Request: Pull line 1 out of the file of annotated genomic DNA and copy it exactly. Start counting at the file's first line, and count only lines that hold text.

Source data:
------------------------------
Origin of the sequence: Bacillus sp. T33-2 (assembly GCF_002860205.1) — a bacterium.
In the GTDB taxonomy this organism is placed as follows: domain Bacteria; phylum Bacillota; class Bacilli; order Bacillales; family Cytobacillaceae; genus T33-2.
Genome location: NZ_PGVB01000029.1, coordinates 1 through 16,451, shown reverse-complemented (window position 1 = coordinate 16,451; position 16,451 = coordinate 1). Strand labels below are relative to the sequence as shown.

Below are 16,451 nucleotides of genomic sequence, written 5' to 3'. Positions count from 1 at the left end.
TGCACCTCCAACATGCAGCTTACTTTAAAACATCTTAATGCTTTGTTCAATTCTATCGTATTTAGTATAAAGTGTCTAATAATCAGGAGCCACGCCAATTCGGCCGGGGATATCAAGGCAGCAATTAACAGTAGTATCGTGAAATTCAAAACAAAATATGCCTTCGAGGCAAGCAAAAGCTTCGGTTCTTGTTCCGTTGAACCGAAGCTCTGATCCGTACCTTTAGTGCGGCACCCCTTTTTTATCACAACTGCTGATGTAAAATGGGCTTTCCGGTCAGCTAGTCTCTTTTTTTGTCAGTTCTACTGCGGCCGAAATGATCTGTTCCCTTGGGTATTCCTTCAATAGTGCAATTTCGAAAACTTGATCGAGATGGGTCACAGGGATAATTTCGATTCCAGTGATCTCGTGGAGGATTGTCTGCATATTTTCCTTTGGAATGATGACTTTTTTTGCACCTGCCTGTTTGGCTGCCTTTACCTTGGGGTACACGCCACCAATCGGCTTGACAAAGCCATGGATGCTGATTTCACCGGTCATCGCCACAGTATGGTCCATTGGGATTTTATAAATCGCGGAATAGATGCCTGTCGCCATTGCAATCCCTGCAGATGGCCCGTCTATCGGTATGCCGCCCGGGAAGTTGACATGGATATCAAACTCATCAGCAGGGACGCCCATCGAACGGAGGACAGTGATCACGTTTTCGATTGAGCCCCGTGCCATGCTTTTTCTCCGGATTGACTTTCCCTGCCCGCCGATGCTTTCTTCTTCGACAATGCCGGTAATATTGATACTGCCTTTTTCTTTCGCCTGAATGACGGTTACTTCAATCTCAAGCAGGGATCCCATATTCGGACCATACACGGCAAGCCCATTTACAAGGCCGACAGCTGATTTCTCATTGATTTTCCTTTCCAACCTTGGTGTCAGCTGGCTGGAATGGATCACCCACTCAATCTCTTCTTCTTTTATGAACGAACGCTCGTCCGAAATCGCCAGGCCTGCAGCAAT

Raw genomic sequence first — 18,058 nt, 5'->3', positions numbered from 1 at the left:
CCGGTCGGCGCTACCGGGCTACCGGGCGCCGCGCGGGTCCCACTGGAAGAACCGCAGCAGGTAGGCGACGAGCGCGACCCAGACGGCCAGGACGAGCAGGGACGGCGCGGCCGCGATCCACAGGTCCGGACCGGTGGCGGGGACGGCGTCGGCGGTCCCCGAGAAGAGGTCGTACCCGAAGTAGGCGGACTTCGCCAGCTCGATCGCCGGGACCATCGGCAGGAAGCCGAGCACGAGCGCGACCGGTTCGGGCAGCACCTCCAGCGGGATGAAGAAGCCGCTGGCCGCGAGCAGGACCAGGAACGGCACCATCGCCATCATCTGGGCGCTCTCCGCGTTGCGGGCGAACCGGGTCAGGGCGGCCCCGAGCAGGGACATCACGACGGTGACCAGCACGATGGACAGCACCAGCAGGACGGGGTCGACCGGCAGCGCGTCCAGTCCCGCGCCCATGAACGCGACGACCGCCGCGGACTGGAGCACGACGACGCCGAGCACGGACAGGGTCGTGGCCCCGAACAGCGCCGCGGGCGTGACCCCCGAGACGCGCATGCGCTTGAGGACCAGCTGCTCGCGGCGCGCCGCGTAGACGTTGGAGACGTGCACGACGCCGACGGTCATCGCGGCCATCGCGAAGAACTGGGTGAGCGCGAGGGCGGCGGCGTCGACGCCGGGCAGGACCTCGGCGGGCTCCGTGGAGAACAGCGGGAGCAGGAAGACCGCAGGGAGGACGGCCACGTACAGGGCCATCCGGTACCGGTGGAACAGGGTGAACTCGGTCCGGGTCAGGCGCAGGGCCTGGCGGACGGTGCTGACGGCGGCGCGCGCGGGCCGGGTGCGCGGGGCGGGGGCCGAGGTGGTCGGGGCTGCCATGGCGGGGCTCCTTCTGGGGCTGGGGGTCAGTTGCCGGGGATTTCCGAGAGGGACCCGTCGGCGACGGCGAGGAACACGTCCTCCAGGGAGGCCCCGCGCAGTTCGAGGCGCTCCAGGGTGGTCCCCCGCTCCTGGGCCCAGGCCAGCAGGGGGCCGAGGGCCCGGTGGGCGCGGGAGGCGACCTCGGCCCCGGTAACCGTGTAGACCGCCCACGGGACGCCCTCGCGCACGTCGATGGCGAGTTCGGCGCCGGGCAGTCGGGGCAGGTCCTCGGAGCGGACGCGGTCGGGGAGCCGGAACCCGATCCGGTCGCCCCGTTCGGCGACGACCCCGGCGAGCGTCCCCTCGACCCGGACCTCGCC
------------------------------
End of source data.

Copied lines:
Origin of the sequence: Bacillus sp. T33-2 (assembly GCF_002860205.1) — a bacterium.